Integrating Windows Form Click Once Application into SharePoint 2007 – Part 1 of 4

(This is a series of posts covering how to include a WinForm app inside a SharePoint 2007 application.  For further info, please see Posts Two, Three, and Four. All of the code can be downloaded in Post Two.)

Last year, I had the opportunity to build a solution that involved integrating a Windows Form application into a SharePoint 2007 (WSS version 3.0). In this post, I’ll layout our architecture thinking and in part two, I’ll describe the technical details.

Business Case

Our challenge was this: we needed an easy way for a small group of our users to upload documents, in batches.  They also needed to quickly set the meta data values, as well as set security on individual files.

Using the out of the box uploads just didn’t fit.  The single file upload allows set the meta data, but our users would be uploading dozens of files.  The multiple upload would allow our users to upload batches of files, but it doesn’t allow them to set the meta data during upload.  Also, neither upload method allows the users to set the permissions on the file.

Our Solution

We looked into building a web control of some kind, but ruled that out due to security complexities (if I remember correctly).  Another option would have been using a technology like Silverlight (or Flash?), but our team didn’t have the skills necessary to build with these.

So, after looking at what was technically possible, and also what skills our team had, we settled on a Windows Form application.  We also decided to deliver it to the clients via Click Once, so we would have the ability to easily update the application in the future.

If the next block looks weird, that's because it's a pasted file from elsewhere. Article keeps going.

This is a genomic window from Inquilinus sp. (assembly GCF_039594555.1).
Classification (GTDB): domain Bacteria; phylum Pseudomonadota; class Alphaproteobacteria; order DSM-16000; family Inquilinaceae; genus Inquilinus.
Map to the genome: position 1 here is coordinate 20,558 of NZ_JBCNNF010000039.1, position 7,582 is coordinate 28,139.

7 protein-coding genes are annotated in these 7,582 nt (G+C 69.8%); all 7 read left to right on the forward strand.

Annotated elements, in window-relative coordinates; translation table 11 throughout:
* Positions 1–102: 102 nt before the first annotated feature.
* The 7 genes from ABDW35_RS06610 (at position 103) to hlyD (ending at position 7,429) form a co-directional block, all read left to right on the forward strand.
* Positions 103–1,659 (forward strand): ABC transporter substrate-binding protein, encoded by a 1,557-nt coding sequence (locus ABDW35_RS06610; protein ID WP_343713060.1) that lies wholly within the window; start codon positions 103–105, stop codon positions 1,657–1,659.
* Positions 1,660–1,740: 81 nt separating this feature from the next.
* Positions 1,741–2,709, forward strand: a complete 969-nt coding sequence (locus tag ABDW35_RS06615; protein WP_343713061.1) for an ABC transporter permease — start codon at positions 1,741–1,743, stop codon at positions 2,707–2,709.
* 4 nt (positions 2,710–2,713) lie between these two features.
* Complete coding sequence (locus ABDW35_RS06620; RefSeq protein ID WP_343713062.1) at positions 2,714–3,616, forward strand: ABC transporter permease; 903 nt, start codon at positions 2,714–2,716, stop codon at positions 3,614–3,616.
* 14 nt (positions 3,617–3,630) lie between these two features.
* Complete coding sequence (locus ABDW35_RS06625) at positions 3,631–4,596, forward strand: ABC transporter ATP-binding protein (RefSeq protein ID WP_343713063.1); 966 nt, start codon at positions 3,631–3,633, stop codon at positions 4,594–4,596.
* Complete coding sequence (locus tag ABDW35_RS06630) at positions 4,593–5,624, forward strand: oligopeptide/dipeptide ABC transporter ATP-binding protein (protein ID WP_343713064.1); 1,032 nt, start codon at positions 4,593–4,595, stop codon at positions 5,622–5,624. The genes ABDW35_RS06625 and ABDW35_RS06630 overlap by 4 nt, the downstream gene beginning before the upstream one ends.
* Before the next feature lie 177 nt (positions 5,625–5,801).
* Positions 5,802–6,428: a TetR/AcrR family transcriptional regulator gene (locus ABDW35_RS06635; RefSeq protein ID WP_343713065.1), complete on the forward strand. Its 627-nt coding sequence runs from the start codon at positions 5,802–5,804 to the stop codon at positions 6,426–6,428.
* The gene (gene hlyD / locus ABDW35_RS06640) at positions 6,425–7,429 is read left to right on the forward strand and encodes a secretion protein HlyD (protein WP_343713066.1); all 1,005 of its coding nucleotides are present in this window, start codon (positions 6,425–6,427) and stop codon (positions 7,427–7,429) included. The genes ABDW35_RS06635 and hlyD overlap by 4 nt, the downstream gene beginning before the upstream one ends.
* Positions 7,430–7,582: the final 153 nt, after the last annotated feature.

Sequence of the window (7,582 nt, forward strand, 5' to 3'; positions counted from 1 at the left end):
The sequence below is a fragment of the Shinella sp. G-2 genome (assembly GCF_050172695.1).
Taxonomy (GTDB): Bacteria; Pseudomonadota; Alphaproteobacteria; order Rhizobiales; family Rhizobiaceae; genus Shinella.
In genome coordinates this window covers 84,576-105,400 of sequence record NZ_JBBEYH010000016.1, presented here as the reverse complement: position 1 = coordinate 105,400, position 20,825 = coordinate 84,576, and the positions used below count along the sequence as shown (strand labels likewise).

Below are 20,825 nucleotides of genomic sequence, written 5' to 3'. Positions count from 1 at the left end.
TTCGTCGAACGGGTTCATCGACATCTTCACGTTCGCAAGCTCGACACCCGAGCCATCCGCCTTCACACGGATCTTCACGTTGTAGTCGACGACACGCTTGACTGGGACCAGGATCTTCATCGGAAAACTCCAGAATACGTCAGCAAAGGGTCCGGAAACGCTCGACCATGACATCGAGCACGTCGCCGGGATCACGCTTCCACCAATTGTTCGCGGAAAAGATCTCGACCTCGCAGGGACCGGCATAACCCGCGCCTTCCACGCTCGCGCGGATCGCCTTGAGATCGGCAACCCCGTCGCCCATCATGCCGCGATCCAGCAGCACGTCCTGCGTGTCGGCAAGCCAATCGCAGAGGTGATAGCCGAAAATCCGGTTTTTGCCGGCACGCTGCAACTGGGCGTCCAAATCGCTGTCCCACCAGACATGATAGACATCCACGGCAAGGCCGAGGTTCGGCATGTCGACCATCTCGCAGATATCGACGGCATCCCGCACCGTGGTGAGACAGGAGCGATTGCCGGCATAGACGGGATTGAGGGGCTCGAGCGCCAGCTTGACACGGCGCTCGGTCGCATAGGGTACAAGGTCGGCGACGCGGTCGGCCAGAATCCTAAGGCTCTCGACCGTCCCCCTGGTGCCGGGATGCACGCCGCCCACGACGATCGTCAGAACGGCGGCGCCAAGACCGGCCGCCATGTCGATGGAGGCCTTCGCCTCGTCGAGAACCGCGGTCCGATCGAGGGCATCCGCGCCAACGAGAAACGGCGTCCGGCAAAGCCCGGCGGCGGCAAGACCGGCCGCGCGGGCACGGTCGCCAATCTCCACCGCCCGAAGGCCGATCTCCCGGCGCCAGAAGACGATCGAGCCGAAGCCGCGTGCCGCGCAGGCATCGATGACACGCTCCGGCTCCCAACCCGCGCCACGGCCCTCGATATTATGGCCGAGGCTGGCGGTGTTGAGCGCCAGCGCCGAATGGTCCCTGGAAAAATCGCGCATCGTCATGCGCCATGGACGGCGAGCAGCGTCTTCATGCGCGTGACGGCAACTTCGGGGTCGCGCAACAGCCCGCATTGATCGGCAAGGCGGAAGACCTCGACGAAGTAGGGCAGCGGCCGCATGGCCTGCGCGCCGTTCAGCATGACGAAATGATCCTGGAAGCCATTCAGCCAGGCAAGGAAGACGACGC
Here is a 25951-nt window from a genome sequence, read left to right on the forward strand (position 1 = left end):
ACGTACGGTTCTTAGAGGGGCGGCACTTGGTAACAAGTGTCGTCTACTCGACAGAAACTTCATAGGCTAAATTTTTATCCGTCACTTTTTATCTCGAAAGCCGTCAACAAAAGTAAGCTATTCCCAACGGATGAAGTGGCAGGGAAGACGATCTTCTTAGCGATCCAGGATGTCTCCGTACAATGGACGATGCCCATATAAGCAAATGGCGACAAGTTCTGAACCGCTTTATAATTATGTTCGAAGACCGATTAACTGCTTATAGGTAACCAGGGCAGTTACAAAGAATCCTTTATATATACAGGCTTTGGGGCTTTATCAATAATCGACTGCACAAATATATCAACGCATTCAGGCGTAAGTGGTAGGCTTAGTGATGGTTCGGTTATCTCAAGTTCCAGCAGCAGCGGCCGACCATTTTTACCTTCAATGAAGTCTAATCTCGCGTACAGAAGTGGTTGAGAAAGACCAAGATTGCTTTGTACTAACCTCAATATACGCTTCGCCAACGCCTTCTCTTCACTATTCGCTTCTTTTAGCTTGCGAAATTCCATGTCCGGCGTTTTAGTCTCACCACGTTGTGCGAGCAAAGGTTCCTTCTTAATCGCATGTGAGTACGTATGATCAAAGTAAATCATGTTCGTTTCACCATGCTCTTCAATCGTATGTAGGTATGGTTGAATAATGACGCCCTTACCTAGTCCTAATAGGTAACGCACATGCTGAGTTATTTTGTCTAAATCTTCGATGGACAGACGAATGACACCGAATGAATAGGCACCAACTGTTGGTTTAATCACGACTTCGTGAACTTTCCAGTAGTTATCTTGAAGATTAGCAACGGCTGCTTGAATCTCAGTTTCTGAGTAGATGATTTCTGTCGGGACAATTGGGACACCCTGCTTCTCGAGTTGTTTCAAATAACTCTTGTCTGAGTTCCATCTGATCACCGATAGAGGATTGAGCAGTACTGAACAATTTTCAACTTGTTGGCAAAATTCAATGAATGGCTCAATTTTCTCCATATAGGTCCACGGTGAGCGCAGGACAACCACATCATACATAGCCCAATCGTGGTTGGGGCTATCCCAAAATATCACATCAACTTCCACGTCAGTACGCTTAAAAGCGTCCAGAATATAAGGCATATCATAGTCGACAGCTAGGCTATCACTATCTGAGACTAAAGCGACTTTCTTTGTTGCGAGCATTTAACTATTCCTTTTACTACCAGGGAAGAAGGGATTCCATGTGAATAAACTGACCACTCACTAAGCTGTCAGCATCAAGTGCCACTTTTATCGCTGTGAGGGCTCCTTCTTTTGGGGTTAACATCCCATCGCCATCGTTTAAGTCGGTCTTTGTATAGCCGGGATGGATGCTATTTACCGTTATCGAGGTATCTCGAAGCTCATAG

Lessons Learned

After deploying our solution, we’ve learned a few lessons.  First, you’ll need to have the .Net Framework installed on the client computers.  We knew this, but we still ran into issues making sure our users had the proper framework version installed.  Second, we had issues with authentication.  Our issues were due to our testing domain being a separate Active Directory domain from the domain that our end users and their workstations were members of.  (See my earlier post about Clearing Saved Passwords for the fix to our problem).

Our third issue was how we dealt with uploading files that were named the same.  Our application would replace the existing file with the new file, which is the way we expected it to work.  However, our users wanted to upload weekly reports, named the same as the previous week.  We solved this by using folders within the document library to keep the sets of reports separate from previous weeks.

One last thing to consider before implementing a solution like this, is what browsers and platforms your users will be working from.  We only needed to support IE and Windows, which works fine.  However, if you need to support Firefox, there are add-ons that allow Click Once to work with Firefox.  This is still a Windows only solution though.  In order to support Macs, you’d have to focus on either browser techniques (AJAX?) or Silverlight/Flash.


Our users are happy with the Click Once app.  It allowed them to move all of their content to our SharePoint site in under a couple hours, which they were thrilled with.  We’re happy because we can easily deploy updates, our development time was small, and we met all of our business requirements.

Print | posted @ Saturday, April 17, 2010 11:59 PM